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financing, as committed by Euro area member states on standard EFSF borrowing terms, provided Greece successfully implements its program. For purpose of this DSA, therefore, recourse to private market financing is conservatively assumed to start at short maturities and in light volumes and gradually increase during the postprogram period. B. Public Sector DSA Baseline projections indicate that debt ratio would fall to 116½ percent of GDP in 2020 (Table 1). This is a significant improvement over levels projected without PSI in the summer and autumn 2011 (130 and 170 156 percent of GDP respectively). In General government debt (in percent of GDP) terms of trajectory, the PSI deal helps to 160 initially reduce debt, but debt then 150 spikes up again to 164 percent of GDP 140 in 2013 due to the shrinking economy 130 and incomplete fiscal adjustment. Once 120 the fiscal adjustment is complete, 110 growth has been restored, and 100 privatization receipts are accruing, Baseline steady reductions on the debt ratio 90 commence. Greece would have to 80 2006 2012 2018 2024 2030 maintain good policies through 2030 to reduce the ratio below 100 percent of GDP. Stress tests point to a number of sensitivities, with the balance of risks mostly tilted to the downside: x Policies. If the primary balance gets stuck below 1½ percent of GDP (a level it will only marginally exceed in 2013), then debt would be on an ever-increasing trajectory. Significant shortfalls in privatization proceeds (only €10 billion of €45 billion realized by 2020), would raise the level of debt appreciably, and slow its projected decline, leaving it at 130 percent of GDP by 2020.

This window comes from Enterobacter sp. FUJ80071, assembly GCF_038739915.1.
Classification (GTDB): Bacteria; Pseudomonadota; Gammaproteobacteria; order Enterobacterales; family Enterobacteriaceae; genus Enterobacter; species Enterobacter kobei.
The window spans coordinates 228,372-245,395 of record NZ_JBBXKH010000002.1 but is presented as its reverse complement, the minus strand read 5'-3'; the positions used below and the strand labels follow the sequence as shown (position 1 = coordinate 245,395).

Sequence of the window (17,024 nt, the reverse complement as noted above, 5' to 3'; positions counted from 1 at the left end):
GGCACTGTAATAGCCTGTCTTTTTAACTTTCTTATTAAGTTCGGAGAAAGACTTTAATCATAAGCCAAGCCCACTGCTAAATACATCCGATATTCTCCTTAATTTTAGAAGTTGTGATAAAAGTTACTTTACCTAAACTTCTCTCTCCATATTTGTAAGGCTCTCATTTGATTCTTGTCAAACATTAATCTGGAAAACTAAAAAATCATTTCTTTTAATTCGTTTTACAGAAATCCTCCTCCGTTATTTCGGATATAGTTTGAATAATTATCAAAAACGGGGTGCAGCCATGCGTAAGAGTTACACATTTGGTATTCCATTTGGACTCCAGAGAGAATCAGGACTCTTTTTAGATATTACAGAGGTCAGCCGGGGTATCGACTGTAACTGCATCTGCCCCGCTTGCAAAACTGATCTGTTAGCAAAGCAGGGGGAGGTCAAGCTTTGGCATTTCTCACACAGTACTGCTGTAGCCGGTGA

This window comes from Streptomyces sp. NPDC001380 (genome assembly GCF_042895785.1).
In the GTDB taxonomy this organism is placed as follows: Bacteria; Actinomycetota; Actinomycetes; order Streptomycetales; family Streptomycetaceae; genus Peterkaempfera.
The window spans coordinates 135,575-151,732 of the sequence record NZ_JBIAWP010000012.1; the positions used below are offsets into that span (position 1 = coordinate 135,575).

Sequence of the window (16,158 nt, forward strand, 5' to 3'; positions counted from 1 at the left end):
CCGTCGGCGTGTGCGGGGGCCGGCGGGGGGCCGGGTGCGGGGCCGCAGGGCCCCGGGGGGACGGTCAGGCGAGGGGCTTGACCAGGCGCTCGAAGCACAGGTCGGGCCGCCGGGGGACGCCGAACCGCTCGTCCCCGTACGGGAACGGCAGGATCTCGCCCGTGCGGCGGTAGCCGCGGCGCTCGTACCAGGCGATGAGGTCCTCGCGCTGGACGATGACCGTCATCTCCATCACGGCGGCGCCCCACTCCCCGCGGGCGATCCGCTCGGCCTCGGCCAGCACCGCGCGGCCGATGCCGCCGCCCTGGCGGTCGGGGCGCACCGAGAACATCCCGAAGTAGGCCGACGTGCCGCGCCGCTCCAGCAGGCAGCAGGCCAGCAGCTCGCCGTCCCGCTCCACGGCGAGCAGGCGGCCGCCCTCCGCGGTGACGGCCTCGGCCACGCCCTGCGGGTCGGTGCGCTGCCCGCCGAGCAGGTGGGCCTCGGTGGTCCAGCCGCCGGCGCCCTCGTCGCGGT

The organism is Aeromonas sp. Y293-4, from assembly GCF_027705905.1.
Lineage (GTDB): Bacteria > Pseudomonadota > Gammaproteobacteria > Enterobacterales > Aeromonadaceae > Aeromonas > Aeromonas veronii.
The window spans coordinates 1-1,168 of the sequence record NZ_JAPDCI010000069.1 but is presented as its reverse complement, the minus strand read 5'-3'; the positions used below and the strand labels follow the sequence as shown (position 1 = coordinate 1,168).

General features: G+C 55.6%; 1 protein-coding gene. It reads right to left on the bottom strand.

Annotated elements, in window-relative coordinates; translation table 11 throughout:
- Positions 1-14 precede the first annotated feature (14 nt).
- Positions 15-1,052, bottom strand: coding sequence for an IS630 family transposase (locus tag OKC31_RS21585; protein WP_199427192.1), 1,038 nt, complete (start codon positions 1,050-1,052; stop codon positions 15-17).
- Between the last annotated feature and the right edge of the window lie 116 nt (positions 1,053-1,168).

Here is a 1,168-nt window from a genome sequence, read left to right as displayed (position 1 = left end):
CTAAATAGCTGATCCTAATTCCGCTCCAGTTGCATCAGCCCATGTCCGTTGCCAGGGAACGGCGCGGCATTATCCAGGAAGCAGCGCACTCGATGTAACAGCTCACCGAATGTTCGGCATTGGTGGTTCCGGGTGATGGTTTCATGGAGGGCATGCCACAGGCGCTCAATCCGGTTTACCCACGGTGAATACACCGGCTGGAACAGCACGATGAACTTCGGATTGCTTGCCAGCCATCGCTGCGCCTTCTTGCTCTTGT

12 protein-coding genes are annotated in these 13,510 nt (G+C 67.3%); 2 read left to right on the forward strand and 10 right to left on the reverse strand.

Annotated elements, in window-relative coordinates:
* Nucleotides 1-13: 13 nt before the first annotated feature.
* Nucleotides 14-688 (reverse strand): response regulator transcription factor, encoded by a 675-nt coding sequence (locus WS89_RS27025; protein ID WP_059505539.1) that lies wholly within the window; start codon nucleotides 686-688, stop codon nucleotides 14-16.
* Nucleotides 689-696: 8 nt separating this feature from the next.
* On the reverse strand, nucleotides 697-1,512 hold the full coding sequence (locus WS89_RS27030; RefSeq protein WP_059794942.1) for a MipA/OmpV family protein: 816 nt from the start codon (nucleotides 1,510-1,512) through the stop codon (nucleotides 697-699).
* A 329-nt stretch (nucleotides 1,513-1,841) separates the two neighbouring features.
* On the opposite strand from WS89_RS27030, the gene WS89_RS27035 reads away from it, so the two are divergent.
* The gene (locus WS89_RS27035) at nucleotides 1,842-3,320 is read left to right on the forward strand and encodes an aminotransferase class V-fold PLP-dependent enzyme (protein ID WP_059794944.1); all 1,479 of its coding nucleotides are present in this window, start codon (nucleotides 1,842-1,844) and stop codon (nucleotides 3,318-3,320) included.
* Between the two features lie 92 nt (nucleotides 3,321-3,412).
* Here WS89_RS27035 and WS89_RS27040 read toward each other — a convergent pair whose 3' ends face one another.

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180

180
General government debt (in percent of GDP) 160

General government debt (in percent of GDP)

160

140

140

120

100

80 2006

Baseline PB at 3.5% of GDP PB at 3% of GDP PB at 2.5% of GDP PB at 2.2% of GDP PB at 1.5% of GDP 2012 2018 2024 2030

120

100 Baseline Lower privatization 80 2006 2012 2018 2024 2030

x

Macro parameters. Debt outcomes are very sensitive to growth or variations in the speed of internal devaluation. Fixing the primary balance, nominal growth permanently lower by 1 percent per annum would send debt-to-GDP to 129 percent by 2020. Nominal growth permanently higher by 1 percent per annum would allow debt to fall to 105½ percent of GDP by 2020. Interest rate sensitivities arise via the rate charged on official financing. (since Greece is out of the market for most of the decade under the assumed borrowing rule). If the spread on EFSF borrowing were to be 100 bps higher, then debt-to-GDP would reach 121 percent by 2020.

180
160 140

180

General government debt (in percent of GDP) 160

General government debt (in percent of GDP)

140 120 120 100 80 60 2006 2012 2018 2024 2030 Baseline Lower growth Higher growth 100 Baseline Higher Bund rate (+100 bps) 80 2006 2012 2018 2024 2030

A combined stress test on the pace of policy implementation and macro adjustment is also of interest. The Greek authorities may not be able to implement reforms at the pace envisioned in the baseline. Greater wage flexibility may in practice be resisted by economic agents; product and service market liberalization may continue to be plagued by strong opposition from vested interests; and business environment reforms may also remain bogged down in bureaucratic delays. On the policy side, it may take Greece much more time than assumed to identify and implement the necessary structural fiscal reforms to improve 6

the primary balance from -1 percent in 2012 to 4½ percent of GDP, and concerning assets sales, delays may arise due to market-related constraints, encumbrances on assets, or political hurdles. And of course a less favorable macro outcome would itself further hurt policy implementation prospects. A tailored scenario can be modeled on the basis of several assumptions. Specifically, a failure to reinvigorate structural reforms is assumed to hold up the recovery, forcing higher unemployment and deeper recession to secure internal devaluation over a longer period. At the same time, it is assumed that this, and difficulties in identifying reforms, delay the completion of fiscal adjustment by three full years. Finally, it is assumed that privatization plans take an additional four years to complete (with proceeds through 2020 reduced by €20 billion). Prospects for a return to the market would become even less certain. For illustrative purposes, the additional financing requirements in this scenario are assumed to be covered by the official sector on EFSF terms.
180 170 160 150 140 130 120 110 100 90 General government debt (in percent of GDP)

Baseline
Tailored downside scenario 2006 2012 2018 2024 2030

80